Another thing that insulin does is to tell the kidneys to hoard sodium. This is the reason high-carb diets can cause excess water retention.
When you cut carbs, you reduce insulin and your kidneys start shedding excess water (14, 15).
It is common for people to lose a lot of water weight in the first few days on a low-carb diet, up to 5-10 pounds.
Weight loss will slow down after the first week, but this time the fat will be coming from your fat stores.
One study compared low-carb and low-fat diets and used DEXA scanners (very accurate) to measure body composition. The low-carb dieters lost significant amounts of body fat and gained muscle at the same time
Studies also show that low-carb diets are particularly effective at reducing the fat in your abdominal cavity (belly fat), which is the most dangerous fat of all and highly associated with many diseases (17).
If you’re new to low-carb eating, you will probably need to go through an adaptation phasewhere your body is getting used to burning fat instead of carbs.
This is called the “low-carb flu” and is usually over within a few days. After this initial phase is over, many people report having more energy than before, with no “afternoon dips” in energy that are common on high-carb diets.
Adding more fat and sodium to your diet can help with this.

BOTTOM LINE:It is common to feel suboptimal in the first few days of lowering your carb intake. However, most people feel excellent after this initial adaptation phase.

Take Home Message

If you want to try this out, then I recommend that you try tracking your food intake for a few days to get a “feel” for the amount of carbs you are eating.
My favorite app for this is called Cron-O-Meter. It’s free and easy to use.
Because fiber grams don’t really count as carbohydrates, you can exclude the fiber grams from the total number. Instead, count net carbs (net carbs = total carbs – fiber).
However, one of the great benefits of low-carb diets is that they’re ridiculously simple. You don’t need to track anything if you don’t want to.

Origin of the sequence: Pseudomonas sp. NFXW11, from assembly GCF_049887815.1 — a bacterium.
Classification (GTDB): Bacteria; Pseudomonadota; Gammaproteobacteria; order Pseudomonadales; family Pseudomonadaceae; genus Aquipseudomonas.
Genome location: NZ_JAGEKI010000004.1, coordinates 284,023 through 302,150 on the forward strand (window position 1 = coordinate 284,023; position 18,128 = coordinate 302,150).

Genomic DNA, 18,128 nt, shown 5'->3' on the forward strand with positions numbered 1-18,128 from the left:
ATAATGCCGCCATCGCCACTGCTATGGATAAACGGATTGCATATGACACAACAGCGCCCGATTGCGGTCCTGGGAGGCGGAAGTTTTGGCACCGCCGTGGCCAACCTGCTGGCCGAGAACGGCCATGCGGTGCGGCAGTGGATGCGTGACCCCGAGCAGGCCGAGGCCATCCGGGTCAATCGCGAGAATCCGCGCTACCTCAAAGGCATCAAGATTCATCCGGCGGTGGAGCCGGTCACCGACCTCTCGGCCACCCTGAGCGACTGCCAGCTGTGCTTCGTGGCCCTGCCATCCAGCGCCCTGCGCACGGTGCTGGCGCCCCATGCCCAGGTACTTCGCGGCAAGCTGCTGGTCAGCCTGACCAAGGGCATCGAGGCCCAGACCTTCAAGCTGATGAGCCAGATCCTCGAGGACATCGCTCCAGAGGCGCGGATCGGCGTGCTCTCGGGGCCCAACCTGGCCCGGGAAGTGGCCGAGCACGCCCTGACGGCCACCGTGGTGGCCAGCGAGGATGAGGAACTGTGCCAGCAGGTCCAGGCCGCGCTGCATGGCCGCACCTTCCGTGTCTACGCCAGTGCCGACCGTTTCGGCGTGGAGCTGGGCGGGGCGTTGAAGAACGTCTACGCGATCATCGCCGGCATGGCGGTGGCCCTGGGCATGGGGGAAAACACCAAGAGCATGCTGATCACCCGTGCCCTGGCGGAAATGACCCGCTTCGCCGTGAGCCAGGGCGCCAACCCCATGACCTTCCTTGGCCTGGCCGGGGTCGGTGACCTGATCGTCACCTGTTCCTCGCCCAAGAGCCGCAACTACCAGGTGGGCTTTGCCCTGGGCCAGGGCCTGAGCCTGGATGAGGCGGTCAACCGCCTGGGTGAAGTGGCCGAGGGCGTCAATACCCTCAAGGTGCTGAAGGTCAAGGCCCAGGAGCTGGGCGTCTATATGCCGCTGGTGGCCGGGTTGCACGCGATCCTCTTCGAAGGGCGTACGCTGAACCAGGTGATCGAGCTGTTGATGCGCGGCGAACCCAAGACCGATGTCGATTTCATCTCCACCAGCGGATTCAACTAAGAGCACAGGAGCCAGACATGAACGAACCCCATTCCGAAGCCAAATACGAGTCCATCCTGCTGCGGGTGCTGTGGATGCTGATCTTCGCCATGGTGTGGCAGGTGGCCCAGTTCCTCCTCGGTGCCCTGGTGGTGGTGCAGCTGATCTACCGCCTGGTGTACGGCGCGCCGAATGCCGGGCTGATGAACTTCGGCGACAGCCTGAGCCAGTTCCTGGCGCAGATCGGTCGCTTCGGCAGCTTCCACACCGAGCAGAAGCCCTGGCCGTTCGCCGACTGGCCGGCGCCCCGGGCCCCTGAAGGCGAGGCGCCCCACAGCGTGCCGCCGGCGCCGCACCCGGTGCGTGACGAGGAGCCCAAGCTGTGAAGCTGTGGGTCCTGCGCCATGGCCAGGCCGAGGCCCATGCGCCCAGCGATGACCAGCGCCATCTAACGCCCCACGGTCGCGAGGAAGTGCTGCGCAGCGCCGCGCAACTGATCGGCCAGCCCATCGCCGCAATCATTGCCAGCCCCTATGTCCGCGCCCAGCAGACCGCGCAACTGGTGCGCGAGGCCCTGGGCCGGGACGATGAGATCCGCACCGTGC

Just eat some protein, healthy fats and veggies at every meal. Throw in some nuts, seeds and full-fat dairy products for good measure. Choose unprocessed foods. It doesn’t get much simpler than that!

LOW CARB CHOCOLATE TRUFFLE CREME BRULEE

LOW CARB CHOCOLATE TRUFFLE CREME BRULEE IS RICH, CHOCOLATEY AND DECADENT! NO ONE WOULD BELIEVE THAT THIS DESSERT IS LOW CARB AND LOW IN SUGAR. IT’S OUTSTANDING.

Oh, BOY! You’re going to love me for this Low Carb Chocolate Truffle Creme Brulee recipe. I think it’s the perfect dessert for Valentine’s Day. It’s rich and silky just like a chocolate truffle but in custard form.
If you have never known the extreme pleasure of eating a good creme brulee, read below to discover what you are missing and how easy the dessert is to make.

Low Carb Chocolate Truffle Creme Brulee with whipped cream in ramekins on round vintage tray.

WHAT IS CRÈME BRÛLÉE?

Creme brulee is a decadent creamy custard made of heavy cream, egg yolks, and sugar. After cooking and chilling, sugar is sprinkled over the custard and browned with the use of a culinary torch or by putting the dessert under the broiler. This contrasting layer of caramelized sugar (brulee meaning burnt) gives creme brulee a nice textural interest as well as adds to the overall flavor.
Upon hearing the words creme brulee, one’s mind may evoke an image of a special dessert once enjoyed at a favorite fine dining establishment. Since our generation has somewhat lost the knowledge and ability to cook from scratch without the use of convenience items, desserts like creme brulee are surrounded by a bit of mystery. I’m happy to tell you that nothing is further than the truth!

LOW CARB CREME BRULEE

Low carb creme brulee is just as easy to make as regular creme brulee. In fact, I enjoy the low carb or sugar free versions more. Erythritol and stevia have become the standard low carb sugar alternatives for low carb recipe blogs nowadays. Because erythritol is not broken down by the body, calories are not absorbed and it doesn’t spike your blood sugar.

Low Carb Chocolate Truffle Creme Brulee with whipped cream on a spoon